Esquipulas is basically a small country town 45 minutes to the east of Quepos, located just at the foothills of the mountains of Nara mountains, the public road that leads to the Town is the birding spot, the varied landscape includes cattle fields, home gardens, secondary rain forest, orchards, creeks and the primary rain forest in the back! So it offers sightings variating from house wrens to Baird’s trogons, from rufous tailed hummingbirds to King vultures, simply a great spot.
Esquipulas Location, right at the foothills of the central pacific mountains, the Naranjo and La gallega rivers run down this mountains creating a small low pass which presumably helps middle elevation species to migrate to the lowlands during the attitudinal migration.
The access to Esquipulas requires a 4WD car or at least a car with good ground clearance and sometimes during the summer it can be done in a 2WD sedan.
Baird’s trogon is seen often here at Esquipulas.
Bay headed Tanager
Close to Esquipulas is La Gallega river, this is located near the town of Naranjito, 8 km north east of Quepos, within 30 minutes drive.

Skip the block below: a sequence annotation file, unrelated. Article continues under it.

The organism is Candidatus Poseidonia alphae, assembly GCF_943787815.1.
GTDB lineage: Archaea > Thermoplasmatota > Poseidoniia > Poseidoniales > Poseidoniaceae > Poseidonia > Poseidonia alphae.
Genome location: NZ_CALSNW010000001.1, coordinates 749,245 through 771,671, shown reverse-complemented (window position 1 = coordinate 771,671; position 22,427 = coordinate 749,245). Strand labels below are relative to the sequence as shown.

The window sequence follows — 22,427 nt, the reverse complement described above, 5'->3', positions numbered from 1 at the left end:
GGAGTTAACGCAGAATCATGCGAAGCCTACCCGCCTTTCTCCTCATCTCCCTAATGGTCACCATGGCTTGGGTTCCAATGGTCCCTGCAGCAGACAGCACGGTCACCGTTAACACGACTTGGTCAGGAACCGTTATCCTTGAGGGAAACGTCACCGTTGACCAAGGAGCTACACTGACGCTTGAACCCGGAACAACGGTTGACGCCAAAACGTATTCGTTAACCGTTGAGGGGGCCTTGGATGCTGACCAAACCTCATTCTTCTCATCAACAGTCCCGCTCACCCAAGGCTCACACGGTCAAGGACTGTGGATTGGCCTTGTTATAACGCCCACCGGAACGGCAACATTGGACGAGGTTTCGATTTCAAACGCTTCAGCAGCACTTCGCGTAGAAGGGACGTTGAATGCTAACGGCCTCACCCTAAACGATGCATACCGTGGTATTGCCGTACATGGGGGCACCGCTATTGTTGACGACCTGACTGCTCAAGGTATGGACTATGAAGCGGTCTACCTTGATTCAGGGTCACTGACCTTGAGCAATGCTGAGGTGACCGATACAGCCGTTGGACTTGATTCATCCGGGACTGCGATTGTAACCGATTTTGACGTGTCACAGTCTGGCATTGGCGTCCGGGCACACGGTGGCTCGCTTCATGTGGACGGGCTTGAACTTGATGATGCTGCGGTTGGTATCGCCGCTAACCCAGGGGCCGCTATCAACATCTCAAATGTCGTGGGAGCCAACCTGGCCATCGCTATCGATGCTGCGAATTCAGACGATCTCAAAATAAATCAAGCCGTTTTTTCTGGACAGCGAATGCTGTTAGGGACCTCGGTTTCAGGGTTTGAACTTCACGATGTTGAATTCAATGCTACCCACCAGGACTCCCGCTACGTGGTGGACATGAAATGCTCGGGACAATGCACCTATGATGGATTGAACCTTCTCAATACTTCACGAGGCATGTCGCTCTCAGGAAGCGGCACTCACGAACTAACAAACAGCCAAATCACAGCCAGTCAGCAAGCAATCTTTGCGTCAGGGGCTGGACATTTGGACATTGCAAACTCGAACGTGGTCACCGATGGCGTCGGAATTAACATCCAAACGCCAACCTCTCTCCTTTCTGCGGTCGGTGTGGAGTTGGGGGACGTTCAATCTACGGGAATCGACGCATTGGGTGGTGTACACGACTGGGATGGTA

This river is home to some particular species of interest, such as red breasted blackbird, Southern lapwing, tropical mockingbird, collared plover and ferruginous pygmy-owl.
Naturally other species such as mangrove swallow, southern and northern rough winged swallows, king fishers and others call this place home. If you do come to this river in search for this species make sure to wear long sleeves and hat, you will be in the open, if you have enough time then explore the grass in the other side of the river in search for pale breasted spinetail.
Collared plover isn’t easy finding, try!
EL REY marshes/rice fields.
El rey is located 16km south of Quepos, near the “Finca” Maritima, in the western side of the palm oil plantation.
This place consists of temporary rice fields with some canals that feed the rice paddies, these canals flood the area and during the rainy season, water remains between June to Mid February, it makes it an strategical stop for NA migrants such as mangrove Cuckoo, various warblers, swallows, scissor tailed Flycatcher and various FC spp. American pygmy kingfisher, gray necked wood rail, purple gallinules, green brested mango and other interesting species are common targets here.
One of the top wanted at el rey; American pygmy kingfisher
Bare throated tiger-heron
This little evil-eyed bronzed cowbird is abundant at El rey
Seeing mangrove cuckoo is not an every day opportunity but chances are good during migration.